With artists as successful as David Bowie, whose own long recording history has moved the performer through a multitude of musical styles, it’s only natural that immense bodies of work would be revisited, time and time again, to provide every nuance of packaging and enhancements to the truly dedicated fan. Despite some shouts of “double-dipping” and “opportunism,” labels continue to re-supply the market with new ways of presenting the music of high-profile artists. I, myself, have never had a problem with multiple reissues of the same title. If I’m a fan, and I want the new reissue, I’ll buy them. If I don’t find a use for the reissue, I ignore it. It’s a simple perspective and should always guide fans in their purchasing decisions.
The recent US importing reissue of the popular Japanese form of reissue (LP-styled replication that has always interested import devotees) capitalizes on that growing interest. Japanese reissues of titles have carried a sense of respect for decades; ask any collector of imported music. Many bands have had their music remastered and re-released in packaging that is faithful in many ways to the title’s original LP release. Designed mini-cardboard sleeves with the CD sheathed in disc-protecting plastic will be familiar to anyone who has purchased a vinyl LP. It is completed by foldout inserts that contain lyrics (in Japanese and English), and credits. The entire CD package is, itself, protected by a resealing plastic cover with an inserted paper spine to provide a measure of retention as well as identification (if you can read Japanese).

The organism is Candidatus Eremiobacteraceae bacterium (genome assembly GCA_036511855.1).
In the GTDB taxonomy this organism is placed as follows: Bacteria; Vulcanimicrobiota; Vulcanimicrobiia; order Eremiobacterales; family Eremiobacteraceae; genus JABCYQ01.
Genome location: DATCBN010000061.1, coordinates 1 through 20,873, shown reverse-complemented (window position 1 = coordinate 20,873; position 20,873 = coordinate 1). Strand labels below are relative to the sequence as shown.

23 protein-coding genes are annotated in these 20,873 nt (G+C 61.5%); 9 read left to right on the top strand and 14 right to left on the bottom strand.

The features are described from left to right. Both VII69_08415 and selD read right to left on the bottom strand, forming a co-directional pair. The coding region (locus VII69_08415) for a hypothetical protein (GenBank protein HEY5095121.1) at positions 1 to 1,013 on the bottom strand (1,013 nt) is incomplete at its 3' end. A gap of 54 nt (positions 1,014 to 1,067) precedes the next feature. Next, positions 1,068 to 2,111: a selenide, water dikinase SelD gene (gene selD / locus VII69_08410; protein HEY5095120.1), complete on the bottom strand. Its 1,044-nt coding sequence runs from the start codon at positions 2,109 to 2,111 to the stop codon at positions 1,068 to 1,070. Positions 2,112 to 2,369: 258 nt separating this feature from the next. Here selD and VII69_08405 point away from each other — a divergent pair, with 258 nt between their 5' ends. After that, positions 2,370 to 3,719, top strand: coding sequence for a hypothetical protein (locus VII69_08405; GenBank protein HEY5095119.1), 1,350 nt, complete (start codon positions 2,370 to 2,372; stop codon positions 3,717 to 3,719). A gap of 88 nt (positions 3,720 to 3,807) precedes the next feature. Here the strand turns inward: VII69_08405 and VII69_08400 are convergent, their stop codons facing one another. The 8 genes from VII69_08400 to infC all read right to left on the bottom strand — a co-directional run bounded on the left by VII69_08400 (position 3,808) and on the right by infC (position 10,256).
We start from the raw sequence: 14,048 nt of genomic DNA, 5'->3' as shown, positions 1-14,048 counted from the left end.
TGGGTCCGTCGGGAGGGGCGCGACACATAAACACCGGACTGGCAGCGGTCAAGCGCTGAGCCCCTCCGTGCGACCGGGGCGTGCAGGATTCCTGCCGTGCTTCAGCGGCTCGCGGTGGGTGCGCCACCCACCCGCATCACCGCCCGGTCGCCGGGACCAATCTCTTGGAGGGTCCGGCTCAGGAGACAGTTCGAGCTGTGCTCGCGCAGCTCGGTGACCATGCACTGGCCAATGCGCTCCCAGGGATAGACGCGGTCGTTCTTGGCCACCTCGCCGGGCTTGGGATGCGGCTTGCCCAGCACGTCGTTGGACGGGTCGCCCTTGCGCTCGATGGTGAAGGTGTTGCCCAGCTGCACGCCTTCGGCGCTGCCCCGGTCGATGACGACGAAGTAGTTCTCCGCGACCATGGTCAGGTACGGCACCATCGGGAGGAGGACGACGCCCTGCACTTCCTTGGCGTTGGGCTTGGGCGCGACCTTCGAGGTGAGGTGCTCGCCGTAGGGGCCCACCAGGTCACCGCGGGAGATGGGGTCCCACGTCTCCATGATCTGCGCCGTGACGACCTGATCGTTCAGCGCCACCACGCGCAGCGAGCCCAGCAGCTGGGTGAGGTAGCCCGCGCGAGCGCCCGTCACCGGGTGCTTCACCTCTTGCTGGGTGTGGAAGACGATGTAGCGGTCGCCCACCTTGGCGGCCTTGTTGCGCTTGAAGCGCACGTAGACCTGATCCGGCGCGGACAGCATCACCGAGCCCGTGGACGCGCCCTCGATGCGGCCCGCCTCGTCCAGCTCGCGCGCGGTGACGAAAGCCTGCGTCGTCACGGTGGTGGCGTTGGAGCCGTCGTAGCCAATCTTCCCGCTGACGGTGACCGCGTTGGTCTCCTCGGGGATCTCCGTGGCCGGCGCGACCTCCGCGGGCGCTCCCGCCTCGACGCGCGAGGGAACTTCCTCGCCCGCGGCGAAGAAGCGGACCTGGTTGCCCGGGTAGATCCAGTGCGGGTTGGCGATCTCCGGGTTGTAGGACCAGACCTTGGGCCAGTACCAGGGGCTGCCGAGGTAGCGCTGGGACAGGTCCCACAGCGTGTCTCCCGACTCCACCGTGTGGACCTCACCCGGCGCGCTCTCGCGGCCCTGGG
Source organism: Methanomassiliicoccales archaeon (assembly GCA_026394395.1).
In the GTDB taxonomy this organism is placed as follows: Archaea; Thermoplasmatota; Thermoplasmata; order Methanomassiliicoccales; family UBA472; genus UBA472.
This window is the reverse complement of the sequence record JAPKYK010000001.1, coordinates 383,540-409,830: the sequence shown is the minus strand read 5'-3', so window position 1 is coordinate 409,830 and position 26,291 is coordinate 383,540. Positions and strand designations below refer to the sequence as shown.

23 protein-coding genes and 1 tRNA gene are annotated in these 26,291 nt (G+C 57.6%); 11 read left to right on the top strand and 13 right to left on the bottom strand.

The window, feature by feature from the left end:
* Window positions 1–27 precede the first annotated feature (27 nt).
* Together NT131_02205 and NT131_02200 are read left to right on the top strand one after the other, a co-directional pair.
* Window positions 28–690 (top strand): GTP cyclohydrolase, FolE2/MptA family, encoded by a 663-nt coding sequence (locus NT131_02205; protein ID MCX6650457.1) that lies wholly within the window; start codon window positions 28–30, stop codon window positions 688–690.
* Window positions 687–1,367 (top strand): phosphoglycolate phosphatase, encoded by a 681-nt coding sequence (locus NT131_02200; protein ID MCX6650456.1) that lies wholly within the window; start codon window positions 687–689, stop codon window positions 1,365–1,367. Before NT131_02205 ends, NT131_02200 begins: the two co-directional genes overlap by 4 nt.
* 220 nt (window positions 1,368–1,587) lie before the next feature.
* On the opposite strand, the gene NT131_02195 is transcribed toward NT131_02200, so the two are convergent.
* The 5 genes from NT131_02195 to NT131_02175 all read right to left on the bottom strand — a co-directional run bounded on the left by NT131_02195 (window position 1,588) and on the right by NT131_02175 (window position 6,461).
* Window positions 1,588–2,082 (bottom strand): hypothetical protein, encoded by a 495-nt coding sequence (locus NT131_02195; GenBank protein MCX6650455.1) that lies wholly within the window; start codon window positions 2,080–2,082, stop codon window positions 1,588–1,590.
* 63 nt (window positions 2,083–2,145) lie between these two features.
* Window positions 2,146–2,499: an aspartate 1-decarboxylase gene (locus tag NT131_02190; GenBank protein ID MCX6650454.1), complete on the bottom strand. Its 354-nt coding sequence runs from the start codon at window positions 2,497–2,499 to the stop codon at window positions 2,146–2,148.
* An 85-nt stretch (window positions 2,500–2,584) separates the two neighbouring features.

CDs have outgrown the industry standard of bulky, boring, and useless jewel casings. Over the decades, the packaging of CDs have started to lean toward the more artistic digipaks and other methods of packaging, thus returning (or evolving) to a new era of artistic creativity in presenting music. I applaud this because I hate jewel-casing. With Japanese mini-LP formats, storage becomes a dream. For addicted collectors, a “shoebox” like storage system allows the entire CD package to fit nicely into an easily retrievable format without compromise of any assembled pieces, i.e. booklet, lyric sheet, CD.
EMI (US) has provided easy access to David Bowie’s large Japanese mini-LP reissues/remasters (1999) catalogue beginning with Bowie’s first album on through his first with Tin Machine, releasing them in three waves rather than dropping them all at once on a buyer. These sets of releases are a desirable approach for fans, providing easy – but limited – domestic access to otherwise expensive Japanese reissues. While these import introductions into the US domestic market will only attract solid fans and collectors, it would still be nice to see this type of domestic access revisited more often with a wider variety of bands.